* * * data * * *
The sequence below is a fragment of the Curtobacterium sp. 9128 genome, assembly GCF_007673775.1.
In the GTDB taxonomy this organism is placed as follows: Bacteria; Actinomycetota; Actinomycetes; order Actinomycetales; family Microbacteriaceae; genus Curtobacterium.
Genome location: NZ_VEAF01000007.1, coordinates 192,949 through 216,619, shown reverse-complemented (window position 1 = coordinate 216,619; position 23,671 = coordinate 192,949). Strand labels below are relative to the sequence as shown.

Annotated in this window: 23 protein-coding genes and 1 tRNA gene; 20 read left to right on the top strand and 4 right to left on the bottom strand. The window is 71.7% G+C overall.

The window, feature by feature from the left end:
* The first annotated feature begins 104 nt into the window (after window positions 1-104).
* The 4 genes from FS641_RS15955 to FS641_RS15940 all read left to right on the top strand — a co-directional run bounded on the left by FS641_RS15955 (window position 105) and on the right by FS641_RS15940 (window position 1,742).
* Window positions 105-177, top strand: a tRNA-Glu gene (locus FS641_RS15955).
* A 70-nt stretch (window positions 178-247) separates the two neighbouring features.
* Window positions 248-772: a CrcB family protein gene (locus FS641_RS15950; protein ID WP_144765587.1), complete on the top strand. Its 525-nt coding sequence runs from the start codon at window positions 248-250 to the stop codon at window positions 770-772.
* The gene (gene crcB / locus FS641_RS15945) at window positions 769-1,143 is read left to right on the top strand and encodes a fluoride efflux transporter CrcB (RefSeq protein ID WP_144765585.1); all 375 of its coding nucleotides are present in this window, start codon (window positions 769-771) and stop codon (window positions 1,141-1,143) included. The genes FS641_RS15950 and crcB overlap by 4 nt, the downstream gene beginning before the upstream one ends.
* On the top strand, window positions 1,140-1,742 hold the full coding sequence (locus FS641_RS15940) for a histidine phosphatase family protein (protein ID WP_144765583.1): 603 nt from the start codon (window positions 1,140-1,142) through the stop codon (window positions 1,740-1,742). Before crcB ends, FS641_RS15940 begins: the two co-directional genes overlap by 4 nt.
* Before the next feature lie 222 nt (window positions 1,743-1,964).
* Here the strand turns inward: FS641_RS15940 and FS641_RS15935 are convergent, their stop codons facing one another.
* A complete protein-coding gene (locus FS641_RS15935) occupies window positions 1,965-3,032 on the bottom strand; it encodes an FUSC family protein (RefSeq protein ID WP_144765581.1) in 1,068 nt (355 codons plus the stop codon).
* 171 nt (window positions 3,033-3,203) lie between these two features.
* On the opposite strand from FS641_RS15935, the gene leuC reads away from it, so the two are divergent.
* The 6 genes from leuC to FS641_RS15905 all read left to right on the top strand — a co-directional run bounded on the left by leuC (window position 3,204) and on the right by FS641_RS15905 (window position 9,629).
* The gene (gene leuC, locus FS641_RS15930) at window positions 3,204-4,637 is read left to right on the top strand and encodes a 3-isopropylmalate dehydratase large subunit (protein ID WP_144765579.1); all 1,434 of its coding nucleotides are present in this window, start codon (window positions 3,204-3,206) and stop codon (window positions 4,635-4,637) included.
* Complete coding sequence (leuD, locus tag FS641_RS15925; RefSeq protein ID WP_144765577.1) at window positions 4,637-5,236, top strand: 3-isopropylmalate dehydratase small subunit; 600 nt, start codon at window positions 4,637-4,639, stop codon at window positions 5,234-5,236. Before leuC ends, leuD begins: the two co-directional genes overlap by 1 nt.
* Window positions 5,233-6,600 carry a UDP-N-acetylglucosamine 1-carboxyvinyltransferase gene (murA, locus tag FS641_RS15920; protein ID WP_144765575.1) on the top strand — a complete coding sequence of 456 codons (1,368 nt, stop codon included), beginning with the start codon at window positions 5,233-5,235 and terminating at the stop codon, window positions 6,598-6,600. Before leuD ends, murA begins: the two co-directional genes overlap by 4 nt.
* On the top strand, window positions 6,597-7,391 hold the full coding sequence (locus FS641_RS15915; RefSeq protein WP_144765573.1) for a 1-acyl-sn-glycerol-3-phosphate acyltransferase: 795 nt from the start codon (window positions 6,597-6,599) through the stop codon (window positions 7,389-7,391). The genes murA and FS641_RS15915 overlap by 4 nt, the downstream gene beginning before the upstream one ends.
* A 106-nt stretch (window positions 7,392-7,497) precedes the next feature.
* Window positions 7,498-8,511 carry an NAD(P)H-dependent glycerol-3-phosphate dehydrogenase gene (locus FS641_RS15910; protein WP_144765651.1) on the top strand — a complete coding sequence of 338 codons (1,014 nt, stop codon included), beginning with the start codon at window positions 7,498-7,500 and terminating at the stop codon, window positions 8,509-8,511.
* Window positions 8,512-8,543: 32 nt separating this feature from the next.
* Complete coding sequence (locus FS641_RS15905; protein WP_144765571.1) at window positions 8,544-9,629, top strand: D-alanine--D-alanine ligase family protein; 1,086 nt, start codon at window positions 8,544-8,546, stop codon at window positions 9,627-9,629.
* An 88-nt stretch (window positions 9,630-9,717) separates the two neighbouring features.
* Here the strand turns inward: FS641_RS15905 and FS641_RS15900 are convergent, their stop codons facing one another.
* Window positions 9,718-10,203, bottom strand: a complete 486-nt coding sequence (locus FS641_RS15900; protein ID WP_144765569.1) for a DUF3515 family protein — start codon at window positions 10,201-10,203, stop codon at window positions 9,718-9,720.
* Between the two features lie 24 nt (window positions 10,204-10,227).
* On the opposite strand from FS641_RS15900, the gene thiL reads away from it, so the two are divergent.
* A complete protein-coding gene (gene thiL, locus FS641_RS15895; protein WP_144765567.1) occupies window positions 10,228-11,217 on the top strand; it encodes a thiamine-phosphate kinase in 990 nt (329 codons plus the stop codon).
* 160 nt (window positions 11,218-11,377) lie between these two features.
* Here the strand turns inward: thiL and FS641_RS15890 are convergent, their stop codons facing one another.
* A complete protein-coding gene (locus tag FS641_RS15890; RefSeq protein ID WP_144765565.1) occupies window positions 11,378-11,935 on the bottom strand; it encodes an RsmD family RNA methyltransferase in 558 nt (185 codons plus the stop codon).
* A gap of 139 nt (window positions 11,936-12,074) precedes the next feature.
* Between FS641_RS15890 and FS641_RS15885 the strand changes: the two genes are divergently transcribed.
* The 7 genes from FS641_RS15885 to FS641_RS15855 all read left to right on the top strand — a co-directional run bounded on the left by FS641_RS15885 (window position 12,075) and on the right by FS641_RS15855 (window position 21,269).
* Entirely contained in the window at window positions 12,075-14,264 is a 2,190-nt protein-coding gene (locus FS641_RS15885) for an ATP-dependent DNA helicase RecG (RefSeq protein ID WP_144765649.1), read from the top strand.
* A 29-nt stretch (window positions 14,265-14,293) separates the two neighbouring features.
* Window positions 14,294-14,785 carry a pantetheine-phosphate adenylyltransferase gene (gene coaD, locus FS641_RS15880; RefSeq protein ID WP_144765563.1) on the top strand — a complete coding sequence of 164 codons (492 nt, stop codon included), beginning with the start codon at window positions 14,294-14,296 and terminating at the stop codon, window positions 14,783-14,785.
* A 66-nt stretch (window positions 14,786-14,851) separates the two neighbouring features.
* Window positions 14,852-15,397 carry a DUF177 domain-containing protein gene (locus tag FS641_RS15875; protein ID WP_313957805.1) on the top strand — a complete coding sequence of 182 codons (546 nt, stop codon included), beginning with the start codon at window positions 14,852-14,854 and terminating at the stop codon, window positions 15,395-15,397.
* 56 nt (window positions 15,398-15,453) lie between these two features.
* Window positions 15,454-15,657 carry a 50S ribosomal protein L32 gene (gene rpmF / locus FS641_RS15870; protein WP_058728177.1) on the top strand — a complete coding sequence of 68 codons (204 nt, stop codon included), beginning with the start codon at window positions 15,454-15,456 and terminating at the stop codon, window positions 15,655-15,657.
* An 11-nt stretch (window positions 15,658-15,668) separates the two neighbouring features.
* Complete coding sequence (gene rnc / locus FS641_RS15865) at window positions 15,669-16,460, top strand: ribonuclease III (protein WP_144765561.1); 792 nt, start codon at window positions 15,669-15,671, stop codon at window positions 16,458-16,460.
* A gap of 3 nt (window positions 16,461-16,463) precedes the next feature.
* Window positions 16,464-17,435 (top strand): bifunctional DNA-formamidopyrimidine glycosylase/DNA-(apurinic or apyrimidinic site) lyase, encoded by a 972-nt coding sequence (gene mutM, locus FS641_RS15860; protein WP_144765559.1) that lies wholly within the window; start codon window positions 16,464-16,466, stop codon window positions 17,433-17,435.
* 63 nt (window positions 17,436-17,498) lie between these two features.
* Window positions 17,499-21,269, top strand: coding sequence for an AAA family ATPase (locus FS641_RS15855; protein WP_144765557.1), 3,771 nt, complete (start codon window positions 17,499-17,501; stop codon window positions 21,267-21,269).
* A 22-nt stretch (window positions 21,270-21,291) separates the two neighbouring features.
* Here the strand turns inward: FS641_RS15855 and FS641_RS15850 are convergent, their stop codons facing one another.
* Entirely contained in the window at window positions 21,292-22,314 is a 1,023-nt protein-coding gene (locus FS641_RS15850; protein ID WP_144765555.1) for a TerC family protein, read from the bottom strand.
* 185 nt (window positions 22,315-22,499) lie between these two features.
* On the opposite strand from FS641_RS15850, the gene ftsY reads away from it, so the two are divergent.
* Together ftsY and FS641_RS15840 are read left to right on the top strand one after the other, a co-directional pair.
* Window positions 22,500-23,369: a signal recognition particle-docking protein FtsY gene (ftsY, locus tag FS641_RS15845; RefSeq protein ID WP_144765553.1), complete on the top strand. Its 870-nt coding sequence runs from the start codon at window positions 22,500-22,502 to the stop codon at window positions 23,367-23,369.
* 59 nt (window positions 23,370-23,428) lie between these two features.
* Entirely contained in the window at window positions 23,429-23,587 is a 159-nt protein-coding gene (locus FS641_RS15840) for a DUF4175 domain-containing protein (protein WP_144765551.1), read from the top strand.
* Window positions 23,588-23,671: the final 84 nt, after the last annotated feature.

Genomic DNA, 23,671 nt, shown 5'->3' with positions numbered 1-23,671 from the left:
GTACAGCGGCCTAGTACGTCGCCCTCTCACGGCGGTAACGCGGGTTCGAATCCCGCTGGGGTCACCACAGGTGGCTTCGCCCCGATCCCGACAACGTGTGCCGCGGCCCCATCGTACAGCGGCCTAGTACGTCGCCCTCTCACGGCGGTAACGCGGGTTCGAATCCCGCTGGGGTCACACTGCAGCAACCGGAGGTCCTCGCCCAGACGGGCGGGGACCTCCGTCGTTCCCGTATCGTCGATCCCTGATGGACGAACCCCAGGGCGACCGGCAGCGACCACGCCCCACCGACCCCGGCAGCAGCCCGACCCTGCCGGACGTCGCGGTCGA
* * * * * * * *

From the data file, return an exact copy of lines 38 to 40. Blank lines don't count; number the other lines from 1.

* The 7 genes from FS641_RS15885 to FS641_RS15855 all read left to right on the top strand — a co-directional run bounded on the left by FS641_RS15885 (window position 12,075) and on the right by FS641_RS15855 (window position 21,269).
* Entirely contained in the window at window positions 12,075-14,264 is a 2,190-nt protein-coding gene (locus FS641_RS15885) for an ATP-dependent DNA helicase RecG (RefSeq protein ID WP_144765649.1), read from the top strand.
* A 29-nt stretch (window positions 14,265-14,293) separates the two neighbouring features.